...the most eloquent testimony is the Nazis’ own. Fascist documents published in 1998 (and summarized in Marchione’s Pope Pius XII) speak of a German plan, dubbed “Rabat-Fohn,” to be executed in January 1944. The plan called for the Eighth Division of the SS Cavalry, disguised as Italians, to seize St. Peter’s and “massacre Pius XII with the entire Vatican”–and specifically names “the papal protest in favor of the Jews” as the cause.
Notice how the Liberal press ridicules the tiny handful of American Bishops who have the 'nads to lay it on the line with baby-killing Democrat politicians? After the name-calling such as 'fetus-lover' no longer shocks, what comes next? The Nazis knew.

And then comes this....

From CatholicCitizens.org; (Emphasis mine) N.Y. Catholics: Dems Trying to Bankrupt Church
2/28/2009 10:00:00 PM
By Richard Lawrence Poe -newsmax.com

Democrats have declared war on the Catholic Church, with new laws that threaten to bankrupt Catholic schools, hospitals, charities and parishes. Thus far, the worst attacks have come in New York.

"We've taken a lot of hits this year," Dennis Poust, spokesman for the New York State Catholic Conference, the policy arm of the state's Catholic bishops, tells Newsmax. "Outside the government, the Catholic Church is the largest provider of health, human services and education in [New York]. But some legislators are so driven by malice that they're willing to see our charities and schools go under."

The Empire State's Democrats are attacking on three fronts.

A proposal to require all hospitals to perform abortions, or lose their state license would put Catholic hospitals out of business.

Major funding cuts for Catholic schools by Gov. David Paterson, who continues to force the parochial schools to run state-mandated programs at their own expense.

An effort by Democratic lawmakers to abolish the statute of limitations on sex abuse lawsuits against the Church, allowing people to sue over decades-old cases in which the alleged perpetrators are dead.

The proposed sex-abuse law applies only to private institutions such as the Church and the Boy Scouts. Public schools are exempt. Yet sex abuse is more common in public schools than in private institutions.

"The physical sexual abuse of students in schools is likely more than 100 times the abuse by priests", concluded a 2002 study by Hofstra University scholar Charol Shakeshaft. It estimated that 6 to 10 percent of U.S. public school students had been sexually abused by teachers and school employees.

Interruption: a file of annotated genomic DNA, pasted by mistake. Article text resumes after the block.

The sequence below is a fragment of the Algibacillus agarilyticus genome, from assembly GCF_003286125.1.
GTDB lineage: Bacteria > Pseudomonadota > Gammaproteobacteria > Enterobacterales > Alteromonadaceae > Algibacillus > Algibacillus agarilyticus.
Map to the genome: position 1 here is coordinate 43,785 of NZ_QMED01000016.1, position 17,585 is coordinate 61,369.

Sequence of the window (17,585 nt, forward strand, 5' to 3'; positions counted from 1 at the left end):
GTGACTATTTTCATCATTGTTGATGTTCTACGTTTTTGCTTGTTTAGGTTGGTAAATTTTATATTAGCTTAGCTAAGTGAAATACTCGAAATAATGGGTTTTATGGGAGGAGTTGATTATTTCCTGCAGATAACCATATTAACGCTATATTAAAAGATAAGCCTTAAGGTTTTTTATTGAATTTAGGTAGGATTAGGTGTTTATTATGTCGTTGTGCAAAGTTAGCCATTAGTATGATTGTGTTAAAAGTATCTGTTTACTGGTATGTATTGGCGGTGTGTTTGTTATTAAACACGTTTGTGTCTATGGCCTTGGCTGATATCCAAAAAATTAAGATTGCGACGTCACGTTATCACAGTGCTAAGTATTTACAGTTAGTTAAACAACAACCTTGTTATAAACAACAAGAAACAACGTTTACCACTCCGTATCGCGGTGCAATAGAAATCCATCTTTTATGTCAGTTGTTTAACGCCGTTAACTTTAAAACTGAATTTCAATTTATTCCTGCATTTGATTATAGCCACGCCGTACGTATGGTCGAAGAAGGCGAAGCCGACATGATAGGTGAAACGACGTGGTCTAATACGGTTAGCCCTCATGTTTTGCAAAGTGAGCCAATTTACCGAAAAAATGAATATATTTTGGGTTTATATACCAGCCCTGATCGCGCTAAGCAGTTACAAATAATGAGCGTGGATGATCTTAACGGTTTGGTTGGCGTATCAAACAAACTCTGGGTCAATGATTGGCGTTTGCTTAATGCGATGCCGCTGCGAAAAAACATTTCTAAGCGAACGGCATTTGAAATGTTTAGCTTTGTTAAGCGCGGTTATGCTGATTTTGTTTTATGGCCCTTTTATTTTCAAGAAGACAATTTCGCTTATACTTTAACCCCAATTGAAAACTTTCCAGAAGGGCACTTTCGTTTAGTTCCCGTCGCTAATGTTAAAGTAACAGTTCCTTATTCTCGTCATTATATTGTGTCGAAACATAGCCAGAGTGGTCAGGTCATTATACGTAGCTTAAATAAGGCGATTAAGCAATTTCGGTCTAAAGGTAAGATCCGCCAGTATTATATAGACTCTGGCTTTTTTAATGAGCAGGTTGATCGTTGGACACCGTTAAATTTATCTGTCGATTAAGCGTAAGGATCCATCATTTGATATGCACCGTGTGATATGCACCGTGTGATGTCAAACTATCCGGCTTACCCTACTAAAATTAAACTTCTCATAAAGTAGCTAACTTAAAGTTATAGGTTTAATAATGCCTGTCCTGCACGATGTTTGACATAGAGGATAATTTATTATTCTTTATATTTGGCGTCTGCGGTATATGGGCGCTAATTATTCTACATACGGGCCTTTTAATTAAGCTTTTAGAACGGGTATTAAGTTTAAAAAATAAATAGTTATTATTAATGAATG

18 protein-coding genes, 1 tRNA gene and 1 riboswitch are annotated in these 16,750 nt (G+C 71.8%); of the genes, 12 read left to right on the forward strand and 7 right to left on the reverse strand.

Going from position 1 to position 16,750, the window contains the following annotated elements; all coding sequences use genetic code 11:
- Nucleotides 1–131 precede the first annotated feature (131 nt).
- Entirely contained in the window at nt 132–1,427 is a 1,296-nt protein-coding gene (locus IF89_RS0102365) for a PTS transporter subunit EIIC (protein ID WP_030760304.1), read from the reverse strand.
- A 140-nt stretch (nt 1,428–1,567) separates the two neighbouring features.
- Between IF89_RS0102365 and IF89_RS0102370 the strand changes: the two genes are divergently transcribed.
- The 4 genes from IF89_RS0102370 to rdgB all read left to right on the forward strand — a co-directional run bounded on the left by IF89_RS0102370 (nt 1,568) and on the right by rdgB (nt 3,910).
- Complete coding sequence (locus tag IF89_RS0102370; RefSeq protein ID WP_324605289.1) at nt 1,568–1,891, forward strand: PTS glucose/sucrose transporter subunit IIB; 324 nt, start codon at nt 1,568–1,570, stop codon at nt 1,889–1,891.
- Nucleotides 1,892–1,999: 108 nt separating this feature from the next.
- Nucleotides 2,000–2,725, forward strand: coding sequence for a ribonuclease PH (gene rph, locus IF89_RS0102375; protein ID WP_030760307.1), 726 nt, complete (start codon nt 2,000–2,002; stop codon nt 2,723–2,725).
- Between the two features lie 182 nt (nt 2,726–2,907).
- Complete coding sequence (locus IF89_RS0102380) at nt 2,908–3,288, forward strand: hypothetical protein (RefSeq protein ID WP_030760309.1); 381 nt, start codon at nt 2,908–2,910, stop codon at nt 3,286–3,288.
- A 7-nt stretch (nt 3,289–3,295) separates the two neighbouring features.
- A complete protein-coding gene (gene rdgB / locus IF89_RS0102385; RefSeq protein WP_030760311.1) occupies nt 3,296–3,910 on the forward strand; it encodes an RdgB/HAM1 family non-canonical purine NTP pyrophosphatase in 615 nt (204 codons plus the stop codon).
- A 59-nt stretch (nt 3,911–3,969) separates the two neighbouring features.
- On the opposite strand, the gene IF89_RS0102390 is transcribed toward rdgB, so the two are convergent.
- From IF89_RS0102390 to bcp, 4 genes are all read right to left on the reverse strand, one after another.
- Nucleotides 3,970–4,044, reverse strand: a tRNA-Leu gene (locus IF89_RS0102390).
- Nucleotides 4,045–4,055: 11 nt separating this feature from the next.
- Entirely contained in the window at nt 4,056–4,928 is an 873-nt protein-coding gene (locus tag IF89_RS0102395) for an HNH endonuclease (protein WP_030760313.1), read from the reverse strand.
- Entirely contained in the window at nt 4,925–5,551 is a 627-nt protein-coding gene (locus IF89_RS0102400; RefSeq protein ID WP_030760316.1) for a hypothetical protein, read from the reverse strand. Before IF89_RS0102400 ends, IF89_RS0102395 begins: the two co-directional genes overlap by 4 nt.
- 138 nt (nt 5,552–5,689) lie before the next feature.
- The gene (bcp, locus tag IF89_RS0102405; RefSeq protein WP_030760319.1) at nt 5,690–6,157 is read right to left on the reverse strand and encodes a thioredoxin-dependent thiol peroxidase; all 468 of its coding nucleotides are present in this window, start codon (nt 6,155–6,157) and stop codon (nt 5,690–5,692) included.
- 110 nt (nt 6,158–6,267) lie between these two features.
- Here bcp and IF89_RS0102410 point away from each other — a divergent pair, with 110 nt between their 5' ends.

Personally, I'd like to see no statute of limitations at all for any sex related crimes. But with that said, when the government designs laws that prosecute one segment of society (The Catholic Church, the Boy Scouts, etc.), but turns a blind eye to another segment (the Teachers Union), isn't that the textbook definition of... dare I say it... official government persecution?

Heil Obama, baby

Payback for Catholic stand on Abortion and Gay Marriage

Hope and Change folks, this is Liberal Caring. I am convinced this is just the beginning of a long string of paybacks for the churches stand on gay marriage and abortion


from the blog of Connecticut Sen Michael McLachlan

The Judiciary Committee of the Connecticut General Assembly, chaired by Senator Andrew McDonald and Representative Michael Lawlor, seems to have run off into a ditch this session.

First we have an over-reaching attempt to codify the Connecticut Supreme Court's Kerrigan decision legalizing gay marriage - Senate Bill 899 - and now we have a bizarre attack of First Amendment rights against the Roman Catholic Church in Connecticut - Senate Bill 1098.

I'm going to focus on Senate Bill 1098 -- "An Act Modifying Corporate Laws Relating to Certain Religious Institutions." The stated purpose of this bill is "to revise the corporate governance provisions applicable to the Roman Catholic Church and provide for the investigation of the misappropriation of funds by religious corporations." The real purpose of this bill is payback to the bishops and pastors of the Roman Catholic Church in Connecticut for opposing gay marriage.

Unfortunately, I think some well-intentioned, unhappy Catholics from Darien are being used as pawns by Senator McDonald and Representative Lawlor in a thinly-veiled attack on the Church.